BY KAREN BILLING
Rancho Santa Fe Association Board President Philip Wilkinson addressed a “damaging” allegation made against the Association regarding the 2006 purchase of the Osuna Adobe at the May 15 board meeting.
The allegations were made on an independent website and on Facebook.
Documents were posted showing that the grant deed for the $12 million purchase of the Osuna property was signed on March 31, 2006, nearly a month before the board announced the decision to acquire the property on April 20, 2006.
“I am so sick and tried of what I’ve been seeing, I can’t believe what’s going on,” Wilkinson said, noting he felt the post had political motivations relating to the upcoming election of directors.
Per the documents on the websites, the notice of intent to purchase was sent to Rancho Santa Fe Association members on April 21, 2006 and members had 30 days to file a petition to trigger a vote, like was done recently with the proposed RSF Garden Club purchase. During the 30-day period, no member objected.
Per the RSF Association minutes posted on the independent website, discussions on the potential purchase of the Osuna property go back to April of 2005. The sale went through the planning committee but did not receive input from the finance committee.
Wilkinson said the Association staff and attorney looked into the matter and refuted some of the claims.
Wilkinson said that grant deeds are usually drafted by title companies significantly before closing. The grant deed is dated March 31, 2006, but the seller signed on April 11, 2006.
“Both of these dates are legally irrelevant because the escrow agent held the grant deed during escrow and the Association did not receive the grant deed until the close of escrow on June 8, 2006,” Wilkinson said. “It’s doubtful the Association saw the executed grant deed until the Association received it after the closing.”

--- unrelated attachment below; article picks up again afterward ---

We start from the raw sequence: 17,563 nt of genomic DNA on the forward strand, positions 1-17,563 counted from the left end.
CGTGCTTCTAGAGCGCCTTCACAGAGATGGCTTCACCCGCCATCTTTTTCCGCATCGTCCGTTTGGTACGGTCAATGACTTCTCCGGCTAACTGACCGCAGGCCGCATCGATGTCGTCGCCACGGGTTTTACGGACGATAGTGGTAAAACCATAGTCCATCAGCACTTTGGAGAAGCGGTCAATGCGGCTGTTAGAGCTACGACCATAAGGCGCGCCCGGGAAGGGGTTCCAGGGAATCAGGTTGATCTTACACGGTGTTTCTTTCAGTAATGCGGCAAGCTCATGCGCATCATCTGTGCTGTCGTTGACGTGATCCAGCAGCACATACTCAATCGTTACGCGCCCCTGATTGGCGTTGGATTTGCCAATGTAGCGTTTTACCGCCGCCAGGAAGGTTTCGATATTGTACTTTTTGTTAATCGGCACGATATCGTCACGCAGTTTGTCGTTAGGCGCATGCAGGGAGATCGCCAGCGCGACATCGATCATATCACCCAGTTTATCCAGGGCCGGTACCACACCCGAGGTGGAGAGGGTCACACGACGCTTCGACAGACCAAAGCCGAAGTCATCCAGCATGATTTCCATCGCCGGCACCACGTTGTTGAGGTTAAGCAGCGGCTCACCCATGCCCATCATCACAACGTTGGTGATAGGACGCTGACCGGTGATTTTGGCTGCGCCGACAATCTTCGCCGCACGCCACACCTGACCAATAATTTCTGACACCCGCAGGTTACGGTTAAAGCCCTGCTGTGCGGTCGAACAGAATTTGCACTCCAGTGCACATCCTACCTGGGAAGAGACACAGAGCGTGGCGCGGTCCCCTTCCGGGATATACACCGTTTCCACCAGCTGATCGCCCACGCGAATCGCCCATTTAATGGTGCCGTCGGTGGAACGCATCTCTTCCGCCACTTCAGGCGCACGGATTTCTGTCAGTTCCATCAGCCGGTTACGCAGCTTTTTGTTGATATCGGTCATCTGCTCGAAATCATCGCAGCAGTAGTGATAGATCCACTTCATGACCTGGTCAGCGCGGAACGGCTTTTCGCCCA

Rancho Santa Fe residents Mike Licosati and Alex Kaiser said the findings posted about the Osuna purchase were an outgrowth of their work with the Garden Club purchase, taking a deeper dive into past Association purchases.
Licosati said the look into the Osuna purchase was not politically motivated and the grant deed is a minor complaint; their bigger issues are with the process, with transparency and fiscal governance — they feel the Osuna was a “terrible deal for the membership.”
In their deeper look into the Osuna purchase, Licosati said they found that the property was purchased in 2004 for $8.75 million by Rancho Osuna LLC. Licosati said the LLC tried to develop the property but couldn’t get it entitled and yet were able to sell it 22 months later to the Association for $12 million.
“There’s no way the land was worth $12 million after the county deemed it couldn’t be developed,” said Licosati, noting that they could not find any evidence of an appraisal. Licosati also said it was not vetted by the finance committee and that there was a potential conflict of interest as the chair of the open space committee was an executive at the seller’s company.
Both Licosati and Kaiser were living in Rancho Santa Fe in 2006, but they said that this information was not disclosed in the Association’s intent to purchase.
“We didn’t have all the facts,” Licsoati said.
Kasier said everyone gets busy in their lives and they trust the people they have elected to represent them. In this case he feels that trust was broken.
“The right question would have been to ask the membership ‘Are you willing to write a check for $6,300 to buy this property?’” Kaiser said.
“The broad theme is that we don’t think people are asking questions and we’re not having open discussions about the Association’s goals and priorities and how our money is being spent,” Licosati said. “We’re trying to illustrate this is the problem when you have a closed system…problems develop when you don’t have full disclosure about how money is being spent. If we still had that $12 million, we could have done a lot with it.”
At last week’s RSF Association board meeting, Wilkinson said if members have questions about issues they should bring them to the board to ask for a full review — not blindside them in public.
“I’m appealing to the candidates and to the community, enough is enough,” Wilkinson said of the contentious atmosphere in the Rancho Santa Fe Covenant recently. “We need to put the Association first and we need to stop the negativity that’s going on in the community.”
Licosati said he hopes that the board has learned something over the last month, to be more open and forthcoming with information.
“We think the community should have far greater discussions on how our money’s being spent and that’s not happening,” Licosati said.
Both Licosati and Kaiser said they plan to continue to advocate for fiscal discipline in the Association and have both volunteered their names to serve on the finance committee.